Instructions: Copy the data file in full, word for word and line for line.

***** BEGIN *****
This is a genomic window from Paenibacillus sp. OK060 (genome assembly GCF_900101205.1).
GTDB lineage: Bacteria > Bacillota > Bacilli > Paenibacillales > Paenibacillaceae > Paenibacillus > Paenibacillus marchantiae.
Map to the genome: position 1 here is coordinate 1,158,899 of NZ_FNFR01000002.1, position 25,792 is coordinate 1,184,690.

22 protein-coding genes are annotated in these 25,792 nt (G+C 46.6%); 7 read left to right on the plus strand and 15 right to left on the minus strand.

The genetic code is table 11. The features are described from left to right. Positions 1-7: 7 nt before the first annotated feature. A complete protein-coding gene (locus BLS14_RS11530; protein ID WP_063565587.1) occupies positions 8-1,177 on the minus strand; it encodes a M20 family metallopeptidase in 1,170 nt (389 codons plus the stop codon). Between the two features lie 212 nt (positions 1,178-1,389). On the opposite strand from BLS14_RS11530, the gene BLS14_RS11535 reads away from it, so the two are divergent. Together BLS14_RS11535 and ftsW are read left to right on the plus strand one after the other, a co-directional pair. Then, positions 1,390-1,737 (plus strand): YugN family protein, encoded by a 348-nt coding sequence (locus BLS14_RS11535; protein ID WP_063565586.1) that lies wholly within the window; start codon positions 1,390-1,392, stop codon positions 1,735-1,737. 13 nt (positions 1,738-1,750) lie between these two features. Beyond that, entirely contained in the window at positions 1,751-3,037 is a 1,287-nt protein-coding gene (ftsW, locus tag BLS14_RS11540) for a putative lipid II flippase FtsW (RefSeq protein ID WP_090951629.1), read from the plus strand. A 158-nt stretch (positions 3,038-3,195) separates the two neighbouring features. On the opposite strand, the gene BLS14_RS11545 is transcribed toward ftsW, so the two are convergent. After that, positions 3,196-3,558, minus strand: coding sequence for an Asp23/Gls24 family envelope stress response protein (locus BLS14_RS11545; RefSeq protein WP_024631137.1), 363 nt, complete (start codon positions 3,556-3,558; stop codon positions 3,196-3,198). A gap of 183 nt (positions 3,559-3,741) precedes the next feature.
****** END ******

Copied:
This is a genomic window from Paenibacillus sp. OK060 (genome assembly GCF_900101205.1).
GTDB lineage: Bacteria > Bacillota > Bacilli > Paenibacillales > Paenibacillaceae > Paenibacillus > Paenibacillus marchantiae.
Map to the genome: position 1 here is coordinate 1,158,899 of NZ_FNFR01000002.1, position 25,792 is coordinate 1,184,690.

22 protein-coding genes are annotated in these 25,792 nt (G+C 46.6%); 7 read left to right on the plus strand and 15 right to left on the minus strand.

The genetic code is table 11. The features are described from left to right. Positions 1-7: 7 nt before the first annotated feature. A complete protein-coding gene (locus BLS14_RS11530; protein ID WP_063565587.1) occupies positions 8-1,177 on the minus strand; it encodes a M20 family metallopeptidase in 1,170 nt (389 codons plus the stop codon). Between the two features lie 212 nt (positions 1,178-1,389). On the opposite strand from BLS14_RS11530, the gene BLS14_RS11535 reads away from it, so the two are divergent. Together BLS14_RS11535 and ftsW are read left to right on the plus strand one after the other, a co-directional pair. Then, positions 1,390-1,737 (plus strand): YugN family protein, encoded by a 348-nt coding sequence (locus BLS14_RS11535; protein ID WP_063565586.1) that lies wholly within the window; start codon positions 1,390-1,392, stop codon positions 1,735-1,737. 13 nt (positions 1,738-1,750) lie between these two features. Beyond that, entirely contained in the window at positions 1,751-3,037 is a 1,287-nt protein-coding gene (ftsW, locus tag BLS14_RS11540) for a putative lipid II flippase FtsW (RefSeq protein ID WP_090951629.1), read from the plus strand. A 158-nt stretch (positions 3,038-3,195) separates the two neighbouring features. On the opposite strand, the gene BLS14_RS11545 is transcribed toward ftsW, so the two are convergent. After that, positions 3,196-3,558, minus strand: coding sequence for an Asp23/Gls24 family envelope stress response protein (locus BLS14_RS11545; RefSeq protein WP_024631137.1), 363 nt, complete (start codon positions 3,556-3,558; stop codon positions 3,196-3,198). A gap of 183 nt (positions 3,559-3,741) precedes the next feature.